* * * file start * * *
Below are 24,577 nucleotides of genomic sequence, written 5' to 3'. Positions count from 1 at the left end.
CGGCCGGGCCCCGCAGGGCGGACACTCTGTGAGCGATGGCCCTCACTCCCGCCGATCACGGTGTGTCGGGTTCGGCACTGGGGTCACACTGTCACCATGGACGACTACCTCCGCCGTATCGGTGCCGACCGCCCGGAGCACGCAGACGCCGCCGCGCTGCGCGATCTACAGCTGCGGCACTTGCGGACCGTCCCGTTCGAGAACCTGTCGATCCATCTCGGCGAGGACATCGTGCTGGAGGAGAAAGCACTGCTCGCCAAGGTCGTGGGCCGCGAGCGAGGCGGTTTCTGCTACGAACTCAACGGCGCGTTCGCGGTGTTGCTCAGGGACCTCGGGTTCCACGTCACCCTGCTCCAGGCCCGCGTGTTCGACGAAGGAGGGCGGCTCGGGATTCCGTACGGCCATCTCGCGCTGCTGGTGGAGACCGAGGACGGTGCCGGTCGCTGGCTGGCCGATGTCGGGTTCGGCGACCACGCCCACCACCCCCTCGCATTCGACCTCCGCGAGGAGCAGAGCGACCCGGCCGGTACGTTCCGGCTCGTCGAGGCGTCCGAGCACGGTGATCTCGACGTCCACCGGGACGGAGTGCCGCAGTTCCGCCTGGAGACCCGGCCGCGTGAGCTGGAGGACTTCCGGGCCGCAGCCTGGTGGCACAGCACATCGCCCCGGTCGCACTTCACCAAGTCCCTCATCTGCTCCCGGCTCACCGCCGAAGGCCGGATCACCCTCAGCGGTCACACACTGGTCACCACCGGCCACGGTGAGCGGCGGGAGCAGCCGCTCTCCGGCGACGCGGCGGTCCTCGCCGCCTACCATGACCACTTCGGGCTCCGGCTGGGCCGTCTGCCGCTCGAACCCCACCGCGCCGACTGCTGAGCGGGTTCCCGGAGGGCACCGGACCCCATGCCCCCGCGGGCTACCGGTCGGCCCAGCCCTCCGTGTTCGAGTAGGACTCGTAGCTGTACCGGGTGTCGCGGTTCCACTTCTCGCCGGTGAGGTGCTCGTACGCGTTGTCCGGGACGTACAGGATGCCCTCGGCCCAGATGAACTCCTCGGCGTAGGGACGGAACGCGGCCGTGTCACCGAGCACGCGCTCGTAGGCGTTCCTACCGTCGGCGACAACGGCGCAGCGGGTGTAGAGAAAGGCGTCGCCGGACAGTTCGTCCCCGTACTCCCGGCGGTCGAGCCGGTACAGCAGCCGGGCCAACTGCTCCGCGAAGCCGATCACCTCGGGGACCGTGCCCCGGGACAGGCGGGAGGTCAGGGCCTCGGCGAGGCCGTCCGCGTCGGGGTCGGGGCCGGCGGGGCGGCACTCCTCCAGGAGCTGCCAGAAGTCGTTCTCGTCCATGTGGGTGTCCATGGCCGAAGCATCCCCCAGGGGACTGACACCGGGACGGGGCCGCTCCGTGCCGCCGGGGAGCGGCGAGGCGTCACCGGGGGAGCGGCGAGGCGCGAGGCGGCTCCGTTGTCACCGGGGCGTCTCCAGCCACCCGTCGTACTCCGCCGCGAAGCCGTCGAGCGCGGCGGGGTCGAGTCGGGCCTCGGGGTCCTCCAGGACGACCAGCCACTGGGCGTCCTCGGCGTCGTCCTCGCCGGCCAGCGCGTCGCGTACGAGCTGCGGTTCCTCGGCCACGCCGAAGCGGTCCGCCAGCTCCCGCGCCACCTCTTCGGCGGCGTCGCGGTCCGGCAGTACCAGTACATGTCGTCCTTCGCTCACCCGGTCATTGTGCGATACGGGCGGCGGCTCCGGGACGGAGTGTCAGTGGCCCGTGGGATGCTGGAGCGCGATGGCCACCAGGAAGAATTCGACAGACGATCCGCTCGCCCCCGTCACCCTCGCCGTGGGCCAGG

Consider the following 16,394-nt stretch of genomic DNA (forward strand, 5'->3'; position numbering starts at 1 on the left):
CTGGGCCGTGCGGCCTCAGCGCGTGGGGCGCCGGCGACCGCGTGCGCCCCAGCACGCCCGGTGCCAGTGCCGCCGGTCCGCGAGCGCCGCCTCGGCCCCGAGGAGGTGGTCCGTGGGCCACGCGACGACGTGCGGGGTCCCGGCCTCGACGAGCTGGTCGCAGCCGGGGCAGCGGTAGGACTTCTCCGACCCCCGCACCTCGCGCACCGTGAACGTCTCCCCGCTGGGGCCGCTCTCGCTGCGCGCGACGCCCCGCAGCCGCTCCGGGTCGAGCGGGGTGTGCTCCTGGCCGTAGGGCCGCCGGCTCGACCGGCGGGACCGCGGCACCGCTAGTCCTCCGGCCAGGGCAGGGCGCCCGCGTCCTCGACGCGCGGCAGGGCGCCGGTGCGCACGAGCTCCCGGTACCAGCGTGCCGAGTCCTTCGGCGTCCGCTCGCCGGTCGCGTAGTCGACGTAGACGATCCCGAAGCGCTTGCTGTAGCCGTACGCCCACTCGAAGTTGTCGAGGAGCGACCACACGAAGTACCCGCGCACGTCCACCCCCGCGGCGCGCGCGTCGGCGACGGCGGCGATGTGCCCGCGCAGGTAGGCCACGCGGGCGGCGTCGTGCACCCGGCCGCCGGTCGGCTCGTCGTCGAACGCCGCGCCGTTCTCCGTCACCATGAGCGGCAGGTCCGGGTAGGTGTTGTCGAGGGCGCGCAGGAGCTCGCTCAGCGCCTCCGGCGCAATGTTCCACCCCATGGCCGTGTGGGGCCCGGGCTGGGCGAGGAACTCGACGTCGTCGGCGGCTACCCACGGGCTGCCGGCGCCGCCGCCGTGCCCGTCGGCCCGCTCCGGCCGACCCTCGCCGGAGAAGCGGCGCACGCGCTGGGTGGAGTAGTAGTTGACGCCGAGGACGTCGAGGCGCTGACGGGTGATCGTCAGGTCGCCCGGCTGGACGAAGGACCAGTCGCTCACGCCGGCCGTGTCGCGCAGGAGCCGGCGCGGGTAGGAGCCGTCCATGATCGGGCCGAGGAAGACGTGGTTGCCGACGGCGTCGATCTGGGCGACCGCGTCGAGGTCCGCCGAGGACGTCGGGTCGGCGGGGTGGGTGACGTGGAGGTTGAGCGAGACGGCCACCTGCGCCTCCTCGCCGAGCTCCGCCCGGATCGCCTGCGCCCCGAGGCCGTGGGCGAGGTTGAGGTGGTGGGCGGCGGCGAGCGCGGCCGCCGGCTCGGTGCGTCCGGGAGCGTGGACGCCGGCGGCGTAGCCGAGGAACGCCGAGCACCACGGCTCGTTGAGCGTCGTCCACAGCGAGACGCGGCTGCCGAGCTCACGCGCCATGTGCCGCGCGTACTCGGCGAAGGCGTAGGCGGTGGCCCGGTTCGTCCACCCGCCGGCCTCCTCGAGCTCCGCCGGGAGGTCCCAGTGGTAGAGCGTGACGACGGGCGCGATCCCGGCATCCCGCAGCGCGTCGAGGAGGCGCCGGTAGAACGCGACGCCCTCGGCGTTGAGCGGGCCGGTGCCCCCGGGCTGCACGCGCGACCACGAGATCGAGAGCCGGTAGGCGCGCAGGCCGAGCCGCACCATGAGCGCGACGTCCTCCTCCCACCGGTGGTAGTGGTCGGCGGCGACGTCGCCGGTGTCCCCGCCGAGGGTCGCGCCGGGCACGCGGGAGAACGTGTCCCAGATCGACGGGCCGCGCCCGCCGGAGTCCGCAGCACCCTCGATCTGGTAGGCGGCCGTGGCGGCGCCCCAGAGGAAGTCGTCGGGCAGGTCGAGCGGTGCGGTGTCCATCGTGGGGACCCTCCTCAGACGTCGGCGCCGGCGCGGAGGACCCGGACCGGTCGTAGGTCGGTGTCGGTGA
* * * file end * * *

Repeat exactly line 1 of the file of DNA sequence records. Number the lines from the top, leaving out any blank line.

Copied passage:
Below are 24,577 nucleotides of genomic sequence, written 5' to 3'. Positions count from 1 at the left end.